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Film Editorial

sunsetfilm19.jpg Sunset

Director: László Nemes

Stars: Juli Jakab, Vlad Ivanov, Evelin Dobos, Marcin Czarnik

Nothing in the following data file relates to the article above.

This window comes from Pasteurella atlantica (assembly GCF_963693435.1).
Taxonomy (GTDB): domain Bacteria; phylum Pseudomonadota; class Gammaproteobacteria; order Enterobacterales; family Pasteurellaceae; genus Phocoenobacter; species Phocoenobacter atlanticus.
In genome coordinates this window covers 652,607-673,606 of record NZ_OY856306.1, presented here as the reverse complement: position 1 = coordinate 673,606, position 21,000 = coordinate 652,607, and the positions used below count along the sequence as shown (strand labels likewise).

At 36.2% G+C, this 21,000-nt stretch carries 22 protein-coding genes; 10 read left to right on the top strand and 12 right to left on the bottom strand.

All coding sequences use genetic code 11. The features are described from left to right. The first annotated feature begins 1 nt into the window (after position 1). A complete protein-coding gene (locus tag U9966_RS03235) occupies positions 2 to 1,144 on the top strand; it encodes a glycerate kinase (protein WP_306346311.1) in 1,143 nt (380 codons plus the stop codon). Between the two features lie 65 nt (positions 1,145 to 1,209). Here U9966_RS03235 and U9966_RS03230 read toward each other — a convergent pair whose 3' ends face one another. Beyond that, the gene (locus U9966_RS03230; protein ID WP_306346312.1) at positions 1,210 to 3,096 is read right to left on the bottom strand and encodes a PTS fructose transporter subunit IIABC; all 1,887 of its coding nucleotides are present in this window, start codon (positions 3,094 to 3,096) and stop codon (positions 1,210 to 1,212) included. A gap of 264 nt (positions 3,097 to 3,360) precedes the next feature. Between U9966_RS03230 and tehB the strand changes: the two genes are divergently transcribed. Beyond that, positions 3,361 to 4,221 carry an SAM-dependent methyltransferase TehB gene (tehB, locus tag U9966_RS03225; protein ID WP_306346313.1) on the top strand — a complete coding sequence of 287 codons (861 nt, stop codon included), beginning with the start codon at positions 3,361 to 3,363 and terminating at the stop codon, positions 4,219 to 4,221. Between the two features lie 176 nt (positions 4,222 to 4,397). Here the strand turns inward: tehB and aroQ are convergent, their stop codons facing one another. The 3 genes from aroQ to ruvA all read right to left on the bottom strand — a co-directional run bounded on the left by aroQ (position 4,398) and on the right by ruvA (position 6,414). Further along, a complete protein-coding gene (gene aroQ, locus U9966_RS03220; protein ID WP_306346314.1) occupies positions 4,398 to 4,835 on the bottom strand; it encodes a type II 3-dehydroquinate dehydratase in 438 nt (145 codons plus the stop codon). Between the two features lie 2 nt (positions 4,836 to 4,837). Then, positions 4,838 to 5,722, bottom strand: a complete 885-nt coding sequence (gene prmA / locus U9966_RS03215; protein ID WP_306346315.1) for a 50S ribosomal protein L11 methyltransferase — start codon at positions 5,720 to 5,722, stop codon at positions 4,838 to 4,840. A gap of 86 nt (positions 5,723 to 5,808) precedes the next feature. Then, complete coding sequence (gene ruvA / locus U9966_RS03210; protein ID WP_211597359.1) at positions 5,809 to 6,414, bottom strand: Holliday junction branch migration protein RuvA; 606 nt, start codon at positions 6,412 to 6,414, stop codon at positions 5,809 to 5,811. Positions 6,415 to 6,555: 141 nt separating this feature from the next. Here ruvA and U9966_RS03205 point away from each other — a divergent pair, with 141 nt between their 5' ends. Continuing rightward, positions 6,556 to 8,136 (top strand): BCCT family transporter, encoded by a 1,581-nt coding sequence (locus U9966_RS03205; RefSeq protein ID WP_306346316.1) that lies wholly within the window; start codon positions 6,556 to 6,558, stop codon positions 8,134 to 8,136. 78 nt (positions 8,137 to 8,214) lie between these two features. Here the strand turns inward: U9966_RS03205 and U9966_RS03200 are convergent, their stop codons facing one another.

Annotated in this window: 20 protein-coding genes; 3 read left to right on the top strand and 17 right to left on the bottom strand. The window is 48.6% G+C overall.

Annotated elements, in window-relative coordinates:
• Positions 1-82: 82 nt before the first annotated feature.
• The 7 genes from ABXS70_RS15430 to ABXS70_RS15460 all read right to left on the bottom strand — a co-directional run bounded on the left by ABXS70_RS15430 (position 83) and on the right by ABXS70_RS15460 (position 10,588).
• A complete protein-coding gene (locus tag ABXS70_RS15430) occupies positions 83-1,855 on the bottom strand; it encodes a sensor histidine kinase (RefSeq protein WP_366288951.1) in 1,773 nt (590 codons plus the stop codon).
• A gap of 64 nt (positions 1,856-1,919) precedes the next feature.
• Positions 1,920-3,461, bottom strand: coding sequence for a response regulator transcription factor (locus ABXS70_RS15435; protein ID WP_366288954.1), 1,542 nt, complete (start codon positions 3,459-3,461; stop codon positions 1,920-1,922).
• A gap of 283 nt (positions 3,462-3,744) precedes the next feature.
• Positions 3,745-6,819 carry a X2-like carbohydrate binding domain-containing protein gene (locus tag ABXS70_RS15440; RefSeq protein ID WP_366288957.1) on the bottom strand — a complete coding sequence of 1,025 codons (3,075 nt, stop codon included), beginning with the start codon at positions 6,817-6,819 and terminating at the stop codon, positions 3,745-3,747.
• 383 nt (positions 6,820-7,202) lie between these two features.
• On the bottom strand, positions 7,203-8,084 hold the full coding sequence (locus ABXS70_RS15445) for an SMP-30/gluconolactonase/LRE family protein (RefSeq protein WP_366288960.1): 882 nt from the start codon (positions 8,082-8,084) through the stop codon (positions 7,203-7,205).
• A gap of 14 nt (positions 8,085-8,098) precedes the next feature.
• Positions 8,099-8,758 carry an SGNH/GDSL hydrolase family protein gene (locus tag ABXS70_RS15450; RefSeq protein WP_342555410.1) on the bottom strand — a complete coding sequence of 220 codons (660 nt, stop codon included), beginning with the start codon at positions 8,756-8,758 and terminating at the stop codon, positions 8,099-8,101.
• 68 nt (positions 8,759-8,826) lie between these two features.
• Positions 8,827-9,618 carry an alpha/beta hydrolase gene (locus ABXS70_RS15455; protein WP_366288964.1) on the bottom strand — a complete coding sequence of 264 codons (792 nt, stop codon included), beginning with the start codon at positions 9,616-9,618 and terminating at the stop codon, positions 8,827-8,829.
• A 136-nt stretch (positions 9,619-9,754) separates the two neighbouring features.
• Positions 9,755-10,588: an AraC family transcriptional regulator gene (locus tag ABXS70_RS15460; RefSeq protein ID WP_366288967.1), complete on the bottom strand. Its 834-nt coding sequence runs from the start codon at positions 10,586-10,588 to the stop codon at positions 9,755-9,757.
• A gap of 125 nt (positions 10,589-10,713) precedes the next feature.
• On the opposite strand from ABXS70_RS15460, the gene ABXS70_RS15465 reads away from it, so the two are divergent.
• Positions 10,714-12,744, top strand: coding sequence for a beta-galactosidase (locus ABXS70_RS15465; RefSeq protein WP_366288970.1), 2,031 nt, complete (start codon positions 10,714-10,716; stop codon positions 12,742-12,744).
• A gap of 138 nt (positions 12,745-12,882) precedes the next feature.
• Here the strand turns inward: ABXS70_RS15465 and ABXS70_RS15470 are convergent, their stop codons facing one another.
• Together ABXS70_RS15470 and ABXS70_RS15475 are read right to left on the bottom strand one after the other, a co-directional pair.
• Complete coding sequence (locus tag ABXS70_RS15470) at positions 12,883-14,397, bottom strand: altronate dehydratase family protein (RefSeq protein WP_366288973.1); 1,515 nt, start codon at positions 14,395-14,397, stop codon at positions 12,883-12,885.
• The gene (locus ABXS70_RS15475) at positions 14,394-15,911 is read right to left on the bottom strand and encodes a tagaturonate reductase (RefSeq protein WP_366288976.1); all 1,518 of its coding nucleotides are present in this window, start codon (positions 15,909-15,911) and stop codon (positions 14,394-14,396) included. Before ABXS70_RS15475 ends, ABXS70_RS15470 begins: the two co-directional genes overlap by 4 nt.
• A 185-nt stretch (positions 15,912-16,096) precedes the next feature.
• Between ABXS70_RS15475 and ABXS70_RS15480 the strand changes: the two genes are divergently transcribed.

Set in 1913 on the eve of WW1 in the closing days of the Austro-Hungarian Empire, Laszlo Nemes’ follow-up to his debut feature masterpiece ‘Son of Saul’ is a wilfully oblique and overlong disappointment. Jakab is Írisz Leiter, a milliner returning to Budapest to apply for a job as an assistant in a hat shop, Leiter’s, which, it is revealed, once belonged to her parents. The new manager Oszkár Brill (Ivanov) not only refuses to employ her, but buys Írisz a ticket out of Budapest. Later at her boarding house she is approached by a coachman who tells her of Kálmán Leiter, the brother she never knew she had, who has been involved in a crime involving a Count. Resolving to find the truth, Írisz wanders the Budapest streets encountering cultists and communist insurrectionists along the way. Nemes deploys the same modus operandi that served him so well for his debut, all intense close-ups, over-the-shoulder short focus shots, and sinister sound design replete with heated frantic whispers. Initially it’s suitably paranoia-inducing but over the film’s extended two-and-a-half hour running time, and as it becomes clear that Nemes has no intention of tying the numerous threads together, the elusive approach feels perverse and frustratingly obtuse.